Citywide cares about creating beautiful places where humans can feel safe, healthy and happy. Today, however, our communities face a new challenge: the urban heat island effect.
During the day the frenetic activity of city life – cars, people, buildings, smog and the great Australian sunshine - create a heat-bubble over the city.
Within an urban heat island, temperatures rise and city infrastructure and community members are affected. Research by the Victorian Centre of Climate Adaptation Research shows that a number of problems occur: heat related deaths, increased use of air-conditioning, power outages, soft and sticky roads, buckling rails, increased crime rates, events are cancelled, local fauna is affected, water resources are strained and work-force productivity is reduced. The economic effects to the state are estimated to be around $300 million. On the other hand, researchers have found that one tree in the City of Melbourne can add $123 of ecosystem services per year that a 1 % increase in canopy cover can reduce mid-day temperature reductions of up to 0.2°C.
We know that people count on Citywide to solve challenges facing the community where it relates through our competences in open space, roads and waste management. In everything we do, we are always identifying new ways of getting things done. Some of our achievements to date have been: H2POD, which helps us to maintain the health of trees under heat stress, GreenPave, which is lower carbon emitting asphalt, and TRAX, which monitors the status of each asset and enables us to identify problems ahead of time.
One identified solution to the urban heat island effect is to make our cities ‘greener’ through urban reforestation. Right now Citywide is directing its thinking into how our innovation, knowledge and long-term experience in prominent gardens across major Australian cities can support urban forestation strategy development and implementation. Specifically we are developing responses in water sensitive design, species selection, asset management and maintenance optimisation, as well planting in new contexts such as urban rooves and vertical gardens.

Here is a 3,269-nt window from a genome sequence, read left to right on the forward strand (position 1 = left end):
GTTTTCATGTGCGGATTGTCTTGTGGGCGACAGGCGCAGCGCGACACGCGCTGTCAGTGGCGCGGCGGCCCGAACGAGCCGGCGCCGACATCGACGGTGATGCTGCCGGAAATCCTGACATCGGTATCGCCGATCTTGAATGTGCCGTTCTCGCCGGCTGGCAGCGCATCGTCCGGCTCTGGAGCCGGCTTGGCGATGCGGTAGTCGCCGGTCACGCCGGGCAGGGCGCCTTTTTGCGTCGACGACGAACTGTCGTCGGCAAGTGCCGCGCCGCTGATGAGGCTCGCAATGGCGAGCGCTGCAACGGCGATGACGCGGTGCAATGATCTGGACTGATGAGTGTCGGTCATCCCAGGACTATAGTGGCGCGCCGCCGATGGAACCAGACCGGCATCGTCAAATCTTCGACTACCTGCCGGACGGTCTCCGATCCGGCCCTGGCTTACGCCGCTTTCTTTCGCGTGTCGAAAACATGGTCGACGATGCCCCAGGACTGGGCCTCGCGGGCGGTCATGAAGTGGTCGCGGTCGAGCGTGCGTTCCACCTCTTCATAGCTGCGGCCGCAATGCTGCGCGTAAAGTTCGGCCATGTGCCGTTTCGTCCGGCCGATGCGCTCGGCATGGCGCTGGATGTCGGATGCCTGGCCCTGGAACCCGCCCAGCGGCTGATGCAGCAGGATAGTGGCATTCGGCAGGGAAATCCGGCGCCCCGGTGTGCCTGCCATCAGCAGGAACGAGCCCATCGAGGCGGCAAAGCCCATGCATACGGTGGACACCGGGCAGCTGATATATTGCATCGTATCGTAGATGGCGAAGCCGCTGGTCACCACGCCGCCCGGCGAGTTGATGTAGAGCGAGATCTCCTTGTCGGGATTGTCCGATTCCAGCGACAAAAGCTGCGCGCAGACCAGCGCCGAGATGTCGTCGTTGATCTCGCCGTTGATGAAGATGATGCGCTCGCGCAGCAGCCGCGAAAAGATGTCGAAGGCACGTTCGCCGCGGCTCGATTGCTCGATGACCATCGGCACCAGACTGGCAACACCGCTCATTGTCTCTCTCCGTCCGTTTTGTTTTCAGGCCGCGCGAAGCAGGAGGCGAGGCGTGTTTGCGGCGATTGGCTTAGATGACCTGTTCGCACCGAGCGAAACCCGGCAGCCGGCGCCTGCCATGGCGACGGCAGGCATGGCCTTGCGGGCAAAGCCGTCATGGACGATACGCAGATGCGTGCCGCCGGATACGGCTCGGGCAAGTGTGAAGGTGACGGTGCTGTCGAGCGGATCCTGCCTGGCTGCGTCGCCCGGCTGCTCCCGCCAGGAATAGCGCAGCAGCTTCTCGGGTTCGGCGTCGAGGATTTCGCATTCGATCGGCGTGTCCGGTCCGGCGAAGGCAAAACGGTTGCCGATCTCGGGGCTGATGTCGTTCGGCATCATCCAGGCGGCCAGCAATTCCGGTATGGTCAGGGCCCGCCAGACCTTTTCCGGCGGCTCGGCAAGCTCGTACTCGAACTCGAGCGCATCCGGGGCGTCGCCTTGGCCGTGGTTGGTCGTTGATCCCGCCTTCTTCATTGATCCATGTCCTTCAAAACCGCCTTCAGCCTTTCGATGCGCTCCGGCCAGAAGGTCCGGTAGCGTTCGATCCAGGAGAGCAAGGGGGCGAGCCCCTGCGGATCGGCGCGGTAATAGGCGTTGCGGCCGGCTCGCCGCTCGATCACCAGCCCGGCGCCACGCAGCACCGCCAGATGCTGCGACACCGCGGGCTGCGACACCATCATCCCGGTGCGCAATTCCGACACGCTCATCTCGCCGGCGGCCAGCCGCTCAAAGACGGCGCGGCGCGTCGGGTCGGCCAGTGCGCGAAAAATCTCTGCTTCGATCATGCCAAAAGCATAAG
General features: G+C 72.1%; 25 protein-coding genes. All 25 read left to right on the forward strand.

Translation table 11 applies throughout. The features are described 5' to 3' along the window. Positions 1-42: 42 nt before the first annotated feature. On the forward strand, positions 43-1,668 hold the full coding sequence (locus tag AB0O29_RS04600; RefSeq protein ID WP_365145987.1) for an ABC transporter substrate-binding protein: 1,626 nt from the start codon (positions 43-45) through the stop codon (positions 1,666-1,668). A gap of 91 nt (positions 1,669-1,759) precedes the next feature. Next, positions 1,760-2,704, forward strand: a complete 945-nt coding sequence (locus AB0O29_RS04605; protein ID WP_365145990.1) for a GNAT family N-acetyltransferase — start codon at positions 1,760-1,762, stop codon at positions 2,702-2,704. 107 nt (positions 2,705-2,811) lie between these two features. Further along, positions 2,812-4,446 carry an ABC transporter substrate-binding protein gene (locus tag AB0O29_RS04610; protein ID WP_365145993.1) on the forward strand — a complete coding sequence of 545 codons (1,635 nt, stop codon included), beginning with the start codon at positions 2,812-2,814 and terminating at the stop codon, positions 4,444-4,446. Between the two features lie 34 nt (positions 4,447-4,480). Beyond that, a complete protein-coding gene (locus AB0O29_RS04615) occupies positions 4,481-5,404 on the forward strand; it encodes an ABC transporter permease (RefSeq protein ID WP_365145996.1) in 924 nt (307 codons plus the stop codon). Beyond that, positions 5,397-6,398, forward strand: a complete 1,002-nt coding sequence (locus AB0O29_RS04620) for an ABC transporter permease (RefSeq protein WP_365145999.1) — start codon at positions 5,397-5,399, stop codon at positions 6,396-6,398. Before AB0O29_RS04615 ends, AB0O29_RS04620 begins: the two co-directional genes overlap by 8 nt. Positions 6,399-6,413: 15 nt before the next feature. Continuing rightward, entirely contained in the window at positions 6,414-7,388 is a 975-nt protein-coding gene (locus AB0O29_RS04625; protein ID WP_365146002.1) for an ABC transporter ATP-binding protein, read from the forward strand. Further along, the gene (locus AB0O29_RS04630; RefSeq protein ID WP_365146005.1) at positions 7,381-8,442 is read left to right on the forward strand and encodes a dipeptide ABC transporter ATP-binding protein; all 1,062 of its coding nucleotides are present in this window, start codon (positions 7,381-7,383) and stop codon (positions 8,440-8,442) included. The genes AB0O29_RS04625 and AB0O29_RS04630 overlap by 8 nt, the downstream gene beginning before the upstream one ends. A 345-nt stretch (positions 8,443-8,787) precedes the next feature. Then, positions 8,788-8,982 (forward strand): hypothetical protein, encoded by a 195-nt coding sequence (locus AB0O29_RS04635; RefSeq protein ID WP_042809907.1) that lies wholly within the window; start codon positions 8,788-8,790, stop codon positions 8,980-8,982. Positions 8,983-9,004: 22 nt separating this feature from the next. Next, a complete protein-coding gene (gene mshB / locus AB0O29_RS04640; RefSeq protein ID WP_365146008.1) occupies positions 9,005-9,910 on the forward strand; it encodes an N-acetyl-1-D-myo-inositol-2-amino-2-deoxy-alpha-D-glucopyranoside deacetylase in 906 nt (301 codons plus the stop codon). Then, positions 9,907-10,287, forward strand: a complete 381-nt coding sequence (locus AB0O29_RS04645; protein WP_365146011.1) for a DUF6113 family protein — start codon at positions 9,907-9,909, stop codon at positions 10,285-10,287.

All of these activities help to increase canopy cover and tree density to reduce the heat absorbed by infrastructure and lower the city’s temperature.
We are not alone. Recently the National Trust established a register of 25,000 trees of national importance. These trees are protected and a planning permit is required to commence works on the tree. Many of them are under Citywide’s care.
The Cities of Sydney and Melbourne are also leading the way with the establishment of policies and strategies to support urban forestation such as lighter pavements and policies to support green walls and roofs. For example:
- Pale pavement trial: Lighter pavement is currently on trial in Sydney as it does not absorb as much light when compared to darker asphalt. See the video here.
- Green Walls and Roofs: With privately owned land comprising a substantial proportion of space within the city, both face the challenge of incentivising the movement toward green cities. Green roofs and walls not only reduce the urban heat island effect but provide benefits to the consumer such as improved air quality, beauty, improved health, noise reduction, insulation, improved roof life and solar power efficiency. Here at Citywide we have the privilege of being the caretakers of Green Roofs at Prince Alfred Park Pool as part of our Open Space services delivered to City of Sydney, and the University of Melbourne green roof.
Many organisations have also joined the 202020 vision: to create 20 % more urban green spaces by 2020.
If your organisation is reviewing, planning or implementing an urban forestation strategy, why not call and speak to the experienced team at Citywide.